Still, there’s no doubt California runs blue — so blue, people say, that its anti-Trump stance is inevitable. But that’s not right; in fact, California defies Mr. Trump — and is turning even more Democratic — not for partisan reasons but because his rhetoric and actions are at odds with contemporary American values on issue after issue, as people here see it, and because he seems intent on ignoring the nation’s present and future in favor of pushing back the clock.
California doesn’t just oppose Mr. Trump; it offers a better alternative to the America he promises. While Mr. Trump makes hollow promises to states ravaged by the decline of the coal industry, California has been a leader in creating new jobs through renewable energy.
While Mr. Trump plays the racism card, California pulls in immigrants from all over the world. For California, immigration is not an issue to be exploited to inflame hate and assuage the economic insecurities of those who feel displaced by the 21st-century economy, it’s what keeps the state economy churning.
For us, immigration is not a “Latino” issue. The state’s white population arrived so recently that all of us retain a sense of our immigrant status. My great-great-grandfather Gerhard Kettmann left Germany in 1849 and made his way to California during the Gold Rush. That’s why everyone is able to unite, even in our diversity.
And the draw of California is more powerful than ever. People come not only from countries around the globe to work in Silicon Valley — more than seven in 10 of those employed in tech jobs in San Jose were born outside the United States, according to census data analyzed by The Seattle Times — they come from all over the country.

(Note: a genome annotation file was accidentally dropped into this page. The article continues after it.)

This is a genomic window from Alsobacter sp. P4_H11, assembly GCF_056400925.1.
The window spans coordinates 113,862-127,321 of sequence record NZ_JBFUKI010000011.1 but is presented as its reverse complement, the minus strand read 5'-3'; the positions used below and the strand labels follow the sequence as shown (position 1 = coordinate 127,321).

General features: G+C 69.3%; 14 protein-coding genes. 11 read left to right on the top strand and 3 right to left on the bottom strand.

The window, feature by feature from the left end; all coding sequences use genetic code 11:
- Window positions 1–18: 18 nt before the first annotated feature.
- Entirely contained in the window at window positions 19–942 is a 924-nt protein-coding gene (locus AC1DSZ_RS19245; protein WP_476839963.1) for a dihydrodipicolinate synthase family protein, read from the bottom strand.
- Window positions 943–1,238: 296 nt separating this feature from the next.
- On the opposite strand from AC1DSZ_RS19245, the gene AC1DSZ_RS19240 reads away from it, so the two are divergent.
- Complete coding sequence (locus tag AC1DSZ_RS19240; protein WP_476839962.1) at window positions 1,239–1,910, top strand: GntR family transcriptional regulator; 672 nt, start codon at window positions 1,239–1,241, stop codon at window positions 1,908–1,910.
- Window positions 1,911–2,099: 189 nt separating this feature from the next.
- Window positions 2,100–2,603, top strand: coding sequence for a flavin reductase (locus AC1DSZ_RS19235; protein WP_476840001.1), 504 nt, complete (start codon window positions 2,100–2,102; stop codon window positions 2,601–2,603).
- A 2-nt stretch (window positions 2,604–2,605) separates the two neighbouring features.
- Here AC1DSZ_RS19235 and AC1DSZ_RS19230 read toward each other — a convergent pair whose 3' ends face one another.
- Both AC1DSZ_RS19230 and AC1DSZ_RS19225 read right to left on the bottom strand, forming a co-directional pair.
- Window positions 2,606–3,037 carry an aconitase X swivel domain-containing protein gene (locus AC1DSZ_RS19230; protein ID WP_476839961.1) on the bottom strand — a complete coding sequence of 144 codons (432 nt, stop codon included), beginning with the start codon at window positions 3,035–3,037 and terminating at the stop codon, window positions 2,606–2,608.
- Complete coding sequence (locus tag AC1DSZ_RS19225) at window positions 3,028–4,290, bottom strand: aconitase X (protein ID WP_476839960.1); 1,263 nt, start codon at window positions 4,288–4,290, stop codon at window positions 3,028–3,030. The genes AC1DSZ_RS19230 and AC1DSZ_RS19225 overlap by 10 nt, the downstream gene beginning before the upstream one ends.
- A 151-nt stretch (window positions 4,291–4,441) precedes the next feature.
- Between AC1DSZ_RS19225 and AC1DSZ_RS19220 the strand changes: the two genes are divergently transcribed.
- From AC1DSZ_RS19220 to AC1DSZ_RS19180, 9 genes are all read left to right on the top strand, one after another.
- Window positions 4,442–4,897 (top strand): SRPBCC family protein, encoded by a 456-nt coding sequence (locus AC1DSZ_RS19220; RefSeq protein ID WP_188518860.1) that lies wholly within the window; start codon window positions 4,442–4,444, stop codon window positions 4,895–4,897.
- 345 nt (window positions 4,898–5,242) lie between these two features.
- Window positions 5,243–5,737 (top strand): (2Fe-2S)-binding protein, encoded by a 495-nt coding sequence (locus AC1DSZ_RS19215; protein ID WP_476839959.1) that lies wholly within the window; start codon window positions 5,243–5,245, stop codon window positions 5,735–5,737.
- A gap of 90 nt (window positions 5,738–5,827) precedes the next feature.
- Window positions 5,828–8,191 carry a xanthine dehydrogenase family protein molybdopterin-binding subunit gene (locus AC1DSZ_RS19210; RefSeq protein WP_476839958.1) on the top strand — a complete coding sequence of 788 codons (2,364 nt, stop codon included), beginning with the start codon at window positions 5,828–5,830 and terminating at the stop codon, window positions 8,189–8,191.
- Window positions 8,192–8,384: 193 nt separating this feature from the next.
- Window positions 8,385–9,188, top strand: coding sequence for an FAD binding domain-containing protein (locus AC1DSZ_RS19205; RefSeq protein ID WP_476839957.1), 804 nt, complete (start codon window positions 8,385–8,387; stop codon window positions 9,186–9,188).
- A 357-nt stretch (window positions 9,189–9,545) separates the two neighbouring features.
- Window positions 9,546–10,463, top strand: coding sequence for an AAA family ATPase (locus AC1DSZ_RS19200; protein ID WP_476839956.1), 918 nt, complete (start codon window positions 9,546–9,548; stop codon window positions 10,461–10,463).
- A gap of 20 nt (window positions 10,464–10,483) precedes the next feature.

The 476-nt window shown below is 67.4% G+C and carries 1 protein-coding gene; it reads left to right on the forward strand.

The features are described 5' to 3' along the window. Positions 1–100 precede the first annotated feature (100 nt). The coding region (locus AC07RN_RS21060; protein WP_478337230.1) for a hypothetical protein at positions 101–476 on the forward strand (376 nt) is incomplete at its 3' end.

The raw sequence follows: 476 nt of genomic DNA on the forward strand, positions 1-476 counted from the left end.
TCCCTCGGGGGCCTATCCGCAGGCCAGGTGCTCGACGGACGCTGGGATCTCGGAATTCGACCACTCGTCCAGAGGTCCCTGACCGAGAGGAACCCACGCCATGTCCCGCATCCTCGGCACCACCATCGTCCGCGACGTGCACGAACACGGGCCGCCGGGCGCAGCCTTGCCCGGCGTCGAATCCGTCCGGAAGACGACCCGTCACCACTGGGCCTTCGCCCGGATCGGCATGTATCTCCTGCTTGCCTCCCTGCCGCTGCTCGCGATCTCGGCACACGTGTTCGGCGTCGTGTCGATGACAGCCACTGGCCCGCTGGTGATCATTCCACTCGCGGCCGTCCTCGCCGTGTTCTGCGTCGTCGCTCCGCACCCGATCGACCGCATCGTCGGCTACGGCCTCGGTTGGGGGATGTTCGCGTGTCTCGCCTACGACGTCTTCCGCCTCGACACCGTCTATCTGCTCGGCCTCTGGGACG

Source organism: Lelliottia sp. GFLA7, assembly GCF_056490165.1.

It seems as if every other idealistic young person who worked in the Obama White House or on the Hillary Clinton presidential campaign later moved to California. All these new arrivals create major problems, from housing shortages to insane Los Angeles-style traffic in Silicon Valley. They also create a critical mass of innovation.
Lt. Gov. Gavin Newsom
Many Californians see the next decade as a pivot point, when decisions about the environment and the economy will shape America’s future for generations to come. “It’s ‘Mad Max’ or ‘Star Trek,’” said Gavin Newsom, the lieutenant governor and leading candidate to succeed Governor Brown. It’s no mystery which movie he thinks Mr. Trump is directing.
Nationally, Mr. Newsom is known mostly as a cultural pioneer, having allowed same-sex marriage as the mayor of San Francisco in 2004 — among the first big-city mayors to do so. But he sees himself in more pragmatic terms, more like a latter-day Robert Kennedy, a believer in the idea that government can do more for the people if it’s smarter about trying new ideas and updating old assumptions.
Mr. Newsom doesn’t mind making bold claims, and he and his main Democratic challenger, the former Los Angeles mayor Antonio Villaraigosa, are both vowing to build 500,000 homes in California every year for seven years. He also wants to provide single-payer health care to everyone in the state and commit the state to 100 percent renewable energy for its electricity needs. Sure, these are campaign promises — but in California, they suddenly seem like practical, feasible ideas.
California for years was divided between its main population centers. Northern California, birthplace of Berkeley’s Free Speech Movement in 1964 and the Summer of Love in San Francisco later that decade, was often at odds with large sections of Southern California, particularly Orange County, a bastion of suburban Republicans.
That divide is eroding. Orange County even went for Hillary Clinton in 2016. California remains diverse culturally, but politically, it is increasingly unified. That can be a potent engine for social and economic progress; it can also be an excuse for insularity and political grandstanding.
The key, many of the state’s politicians say, is to promote the former without falling into the trap of the latter — no easy task at a time when many Californians see their state as the base of the anti-Trump resistance.
Vivek Viswanathan running for state treasurer of California